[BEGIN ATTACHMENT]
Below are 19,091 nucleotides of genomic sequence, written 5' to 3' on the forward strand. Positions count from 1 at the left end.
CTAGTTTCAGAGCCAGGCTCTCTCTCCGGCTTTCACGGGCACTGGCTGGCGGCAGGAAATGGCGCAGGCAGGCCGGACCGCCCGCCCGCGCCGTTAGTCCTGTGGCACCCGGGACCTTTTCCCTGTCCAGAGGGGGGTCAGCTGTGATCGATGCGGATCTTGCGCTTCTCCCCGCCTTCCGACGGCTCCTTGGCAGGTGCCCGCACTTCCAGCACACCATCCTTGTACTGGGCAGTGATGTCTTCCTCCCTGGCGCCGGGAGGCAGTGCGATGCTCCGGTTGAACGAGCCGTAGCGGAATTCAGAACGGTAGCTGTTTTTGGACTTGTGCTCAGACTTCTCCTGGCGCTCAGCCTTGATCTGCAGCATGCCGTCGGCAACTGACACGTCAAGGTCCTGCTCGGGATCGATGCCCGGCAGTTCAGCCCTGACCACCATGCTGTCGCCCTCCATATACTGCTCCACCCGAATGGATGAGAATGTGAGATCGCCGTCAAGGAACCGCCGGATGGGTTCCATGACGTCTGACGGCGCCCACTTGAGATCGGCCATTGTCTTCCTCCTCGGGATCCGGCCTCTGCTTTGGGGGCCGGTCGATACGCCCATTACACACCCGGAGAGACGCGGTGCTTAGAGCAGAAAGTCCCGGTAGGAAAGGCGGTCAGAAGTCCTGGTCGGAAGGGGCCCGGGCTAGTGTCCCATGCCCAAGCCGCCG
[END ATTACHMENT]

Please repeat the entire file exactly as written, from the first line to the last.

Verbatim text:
Below are 19,091 nucleotides of genomic sequence, written 5' to 3' on the forward strand. Positions count from 1 at the left end.
CTAGTTTCAGAGCCAGGCTCTCTCTCCGGCTTTCACGGGCACTGGCTGGCGGCAGGAAATGGCGCAGGCAGGCCGGACCGCCCGCCCGCGCCGTTAGTCCTGTGGCACCCGGGACCTTTTCCCTGTCCAGAGGGGGGTCAGCTGTGATCGATGCGGATCTTGCGCTTCTCCCCGCCTTCCGACGGCTCCTTGGCAGGTGCCCGCACTTCCAGCACACCATCCTTGTACTGGGCAGTGATGTCTTCCTCCCTGGCGCCGGGAGGCAGTGCGATGCTCCGGTTGAACGAGCCGTAGCGGAATTCAGAACGGTAGCTGTTTTTGGACTTGTGCTCAGACTTCTCCTGGCGCTCAGCCTTGATCTGCAGCATGCCGTCGGCAACTGACACGTCAAGGTCCTGCTCGGGATCGATGCCCGGCAGTTCAGCCCTGACCACCATGCTGTCGCCCTCCATATACTGCTCCACCCGAATGGATGAGAATGTGAGATCGCCGTCAAGGAACCGCCGGATGGGTTCCATGACGTCTGACGGCGCCCACTTGAGATCGGCCATTGTCTTCCTCCTCGGGATCCGGCCTCTGCTTTGGGGGCCGGTCGATACGCCCATTACACACCCGGAGAGACGCGGTGCTTAGAGCAGAAAGTCCCGGTAGGAAAGGCGGTCAGAAGTCCTGGTCGGAAGGGGCCCGGGCTAGTGTCCCATGCCCAAGCCGCCG